The Sun Parakeet is known for its quacking very strong in comparison with its size relatively small. It is capable of imitating human beings, but not as well as some larger parrots.
    Are popular as pets, due to their bright coloration while they have a very limited ability to speak.

    Due to its inquisitive temperament, demand much attention from their owners, and sometimes they can be very noisy.

    Alternative names:

    -
    Sun Parakeet, Sun Conure, Yellow Conure (inglés).
    - Conure soleil, Perriche soleil, Perruche soleil (francés).
    - Sonnensittich (alemán).
    - Jandaia-sol, cacaoé, guaruba, Jandaia, jandaia-amarela, quijuba (portugués).
    - Aratinga Sol, Periquito Dorado (español).
    - Perico Dorado (Venezuela).

    Carl Linnaeus

    Carl Linnaeus

    Scientific classification:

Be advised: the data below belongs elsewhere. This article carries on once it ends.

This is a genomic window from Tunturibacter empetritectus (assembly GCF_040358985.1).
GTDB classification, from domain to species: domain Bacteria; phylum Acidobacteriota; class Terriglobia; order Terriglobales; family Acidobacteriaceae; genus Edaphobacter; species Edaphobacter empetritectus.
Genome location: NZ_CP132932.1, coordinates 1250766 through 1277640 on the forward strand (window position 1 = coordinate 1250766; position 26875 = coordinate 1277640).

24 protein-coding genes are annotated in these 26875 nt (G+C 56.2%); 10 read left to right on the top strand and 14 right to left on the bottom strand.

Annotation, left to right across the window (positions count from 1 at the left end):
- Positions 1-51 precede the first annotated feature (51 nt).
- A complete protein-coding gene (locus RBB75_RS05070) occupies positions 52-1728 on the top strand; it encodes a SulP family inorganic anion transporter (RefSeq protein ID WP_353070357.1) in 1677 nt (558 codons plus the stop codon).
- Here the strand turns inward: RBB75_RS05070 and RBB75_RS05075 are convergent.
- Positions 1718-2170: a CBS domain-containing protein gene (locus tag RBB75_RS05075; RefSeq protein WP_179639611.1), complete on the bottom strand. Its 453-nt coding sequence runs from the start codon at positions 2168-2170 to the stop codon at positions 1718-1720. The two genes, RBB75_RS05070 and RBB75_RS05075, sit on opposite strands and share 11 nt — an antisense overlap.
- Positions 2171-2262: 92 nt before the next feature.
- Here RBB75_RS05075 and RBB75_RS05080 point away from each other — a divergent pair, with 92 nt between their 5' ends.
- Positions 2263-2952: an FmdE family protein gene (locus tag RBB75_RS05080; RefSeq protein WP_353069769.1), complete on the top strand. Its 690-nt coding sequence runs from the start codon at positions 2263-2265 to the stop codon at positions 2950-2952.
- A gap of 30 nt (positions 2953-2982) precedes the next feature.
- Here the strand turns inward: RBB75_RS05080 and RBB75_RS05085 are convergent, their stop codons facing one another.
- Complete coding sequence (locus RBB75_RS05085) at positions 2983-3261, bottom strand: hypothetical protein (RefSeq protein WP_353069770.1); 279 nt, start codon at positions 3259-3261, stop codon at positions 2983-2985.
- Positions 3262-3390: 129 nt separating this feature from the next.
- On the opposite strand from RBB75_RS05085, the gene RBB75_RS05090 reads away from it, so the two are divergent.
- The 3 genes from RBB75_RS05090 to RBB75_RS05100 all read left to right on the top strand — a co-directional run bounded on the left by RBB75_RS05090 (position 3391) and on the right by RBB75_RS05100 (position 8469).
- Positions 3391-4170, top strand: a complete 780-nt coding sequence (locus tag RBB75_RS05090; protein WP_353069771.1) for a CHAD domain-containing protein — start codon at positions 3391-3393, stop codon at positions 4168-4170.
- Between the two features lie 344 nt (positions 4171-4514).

- Orden: Psittaciformes
    - Familia: Psittacidae
    - Genus: Aratinga
    - Nombre científico: Aratinga solstitialis
    - Citation: (Linnaeus, 1758)
    - Protónimo: Psittacus solstitialis

    Images Sun Parakeet:

    ————————————————————————————————

    Sun Parakeet (Aratinga solstitialis)

    Sources:

    Avibase
    – Parrots of the World – Forshaw Joseph M
    – Parrots A Guide to the Parrots of the World – Tony Juniper & Mike Parr
    Birdlife

    Cover photo:

    (1) – Sun Conure or Sun Parakeet (Aratinga solstitialis) at a bird park in Singapore By Michael Gwyther-Jones (originally posted to Flickr as Singapore) [CC BY 2.0], via Wikimedia Commons

    Image Gallery:

    (2) – Three Sun Parakeets (also known as Sun Conure) at Jurong Bird Park, Singapore. The bird in the middle of the photograph has been wing clipped By Michael Gwyther-Jones from UK (FlickrUploaded by snowmanradio) [CC BY 2.0], via Wikimedia Commons
    (3) – Sun Parakeets (also known as Sun Conures) at Jurong Bird Park, Singapore By Michael Spencer (originally posted to Flickr as Jurong Bird Park) [CC BY 2.0], via Wikimedia Commons